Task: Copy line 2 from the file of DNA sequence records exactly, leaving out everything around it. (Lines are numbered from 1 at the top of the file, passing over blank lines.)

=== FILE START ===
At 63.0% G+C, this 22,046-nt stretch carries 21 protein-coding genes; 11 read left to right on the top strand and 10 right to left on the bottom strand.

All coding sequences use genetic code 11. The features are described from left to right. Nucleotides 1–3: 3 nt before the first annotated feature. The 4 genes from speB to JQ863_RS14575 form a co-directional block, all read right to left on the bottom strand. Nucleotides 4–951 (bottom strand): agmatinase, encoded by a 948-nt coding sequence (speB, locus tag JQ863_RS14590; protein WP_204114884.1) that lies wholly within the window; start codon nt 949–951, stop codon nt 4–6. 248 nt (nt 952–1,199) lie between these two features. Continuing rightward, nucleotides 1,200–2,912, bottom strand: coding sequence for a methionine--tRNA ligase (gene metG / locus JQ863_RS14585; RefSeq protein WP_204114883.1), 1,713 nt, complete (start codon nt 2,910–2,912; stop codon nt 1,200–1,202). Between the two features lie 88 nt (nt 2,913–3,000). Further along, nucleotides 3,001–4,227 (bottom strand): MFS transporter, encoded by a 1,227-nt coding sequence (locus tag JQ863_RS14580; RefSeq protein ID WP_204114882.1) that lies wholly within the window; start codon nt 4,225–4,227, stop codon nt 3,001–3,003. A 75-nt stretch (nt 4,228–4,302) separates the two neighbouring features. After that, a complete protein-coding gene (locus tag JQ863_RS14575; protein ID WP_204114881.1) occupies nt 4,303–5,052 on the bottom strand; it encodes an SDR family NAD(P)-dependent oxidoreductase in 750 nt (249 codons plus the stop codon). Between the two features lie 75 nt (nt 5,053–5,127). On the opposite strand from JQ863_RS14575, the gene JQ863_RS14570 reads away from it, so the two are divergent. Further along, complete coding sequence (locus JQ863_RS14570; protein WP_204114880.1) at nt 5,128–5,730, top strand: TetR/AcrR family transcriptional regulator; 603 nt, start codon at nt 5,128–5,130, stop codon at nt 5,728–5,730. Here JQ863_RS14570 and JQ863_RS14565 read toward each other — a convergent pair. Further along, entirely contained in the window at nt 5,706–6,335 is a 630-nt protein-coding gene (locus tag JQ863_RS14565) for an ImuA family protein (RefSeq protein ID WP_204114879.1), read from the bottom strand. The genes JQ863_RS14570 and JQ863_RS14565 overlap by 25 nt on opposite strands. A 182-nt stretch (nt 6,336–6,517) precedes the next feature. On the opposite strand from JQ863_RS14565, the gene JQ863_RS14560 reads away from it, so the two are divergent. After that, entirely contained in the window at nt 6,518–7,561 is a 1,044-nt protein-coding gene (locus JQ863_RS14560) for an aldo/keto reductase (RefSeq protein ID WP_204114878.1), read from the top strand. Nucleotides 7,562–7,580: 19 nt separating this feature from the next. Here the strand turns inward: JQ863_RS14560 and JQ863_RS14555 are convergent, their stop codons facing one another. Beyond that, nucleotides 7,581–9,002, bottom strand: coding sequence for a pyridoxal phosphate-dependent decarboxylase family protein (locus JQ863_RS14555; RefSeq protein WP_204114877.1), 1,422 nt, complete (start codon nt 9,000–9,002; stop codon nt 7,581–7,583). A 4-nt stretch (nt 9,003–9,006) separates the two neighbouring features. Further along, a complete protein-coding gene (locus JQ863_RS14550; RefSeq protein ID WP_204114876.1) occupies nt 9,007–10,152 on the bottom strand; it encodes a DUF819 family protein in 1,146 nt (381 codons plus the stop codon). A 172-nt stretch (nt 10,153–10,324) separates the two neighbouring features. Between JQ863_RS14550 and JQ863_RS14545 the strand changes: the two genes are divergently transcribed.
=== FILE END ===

All coding sequences use genetic code 11. The features are described from left to right. Nucleotides 1–3: 3 nt before the first annotated feature. The 4 genes from speB to JQ863_RS14575 form a co-directional block, all read right to left on the bottom strand. Nucleotides 4–951 (bottom strand): agmatinase, encoded by a 948-nt coding sequence (speB, locus tag JQ863_RS14590; protein WP_204114884.1) that lies wholly within the window; start codon nt 949–951, stop codon nt 4–6. 248 nt (nt 952–1,199) lie between these two features. Continuing rightward, nucleotides 1,200–2,912, bottom strand: coding sequence for a methionine--tRNA ligase (gene metG / locus JQ863_RS14585; RefSeq protein WP_204114883.1), 1,713 nt, complete (start codon nt 2,910–2,912; stop codon nt 1,200–1,202). Between the two features lie 88 nt (nt 2,913–3,000). Further along, nucleotides 3,001–4,227 (bottom strand): MFS transporter, encoded by a 1,227-nt coding sequence (locus tag JQ863_RS14580; RefSeq protein ID WP_204114882.1) that lies wholly within the window; start codon nt 4,225–4,227, stop codon nt 3,001–3,003. A 75-nt stretch (nt 4,228–4,302) separates the two neighbouring features. After that, a complete protein-coding gene (locus tag JQ863_RS14575; protein ID WP_204114881.1) occupies nt 4,303–5,052 on the bottom strand; it encodes an SDR family NAD(P)-dependent oxidoreductase in 750 nt (249 codons plus the stop codon). Between the two features lie 75 nt (nt 5,053–5,127). On the opposite strand from JQ863_RS14575, the gene JQ863_RS14570 reads away from it, so the two are divergent. Further along, complete coding sequence (locus JQ863_RS14570; protein WP_204114880.1) at nt 5,128–5,730, top strand: TetR/AcrR family transcriptional regulator; 603 nt, start codon at nt 5,128–5,130, stop codon at nt 5,728–5,730. Here JQ863_RS14570 and JQ863_RS14565 read toward each other — a convergent pair. Further along, entirely contained in the window at nt 5,706–6,335 is a 630-nt protein-coding gene (locus tag JQ863_RS14565) for an ImuA family protein (RefSeq protein ID WP_204114879.1), read from the bottom strand. The genes JQ863_RS14570 and JQ863_RS14565 overlap by 25 nt on opposite strands. A 182-nt stretch (nt 6,336–6,517) precedes the next feature. On the opposite strand from JQ863_RS14565, the gene JQ863_RS14560 reads away from it, so the two are divergent. After that, entirely contained in the window at nt 6,518–7,561 is a 1,044-nt protein-coding gene (locus JQ863_RS14560) for an aldo/keto reductase (RefSeq protein ID WP_204114878.1), read from the top strand. Nucleotides 7,562–7,580: 19 nt separating this feature from the next. Here the strand turns inward: JQ863_RS14560 and JQ863_RS14555 are convergent, their stop codons facing one another. Beyond that, nucleotides 7,581–9,002, bottom strand: coding sequence for a pyridoxal phosphate-dependent decarboxylase family protein (locus JQ863_RS14555; RefSeq protein WP_204114877.1), 1,422 nt, complete (start codon nt 9,000–9,002; stop codon nt 7,581–7,583). A 4-nt stretch (nt 9,003–9,006) separates the two neighbouring features. Further along, a complete protein-coding gene (locus JQ863_RS14550; RefSeq protein ID WP_204114876.1) occupies nt 9,007–10,152 on the bottom strand; it encodes a DUF819 family protein in 1,146 nt (381 codons plus the stop codon). A 172-nt stretch (nt 10,153–10,324) separates the two neighbouring features. Between JQ863_RS14550 and JQ863_RS14545 the strand changes: the two genes are divergently transcribed.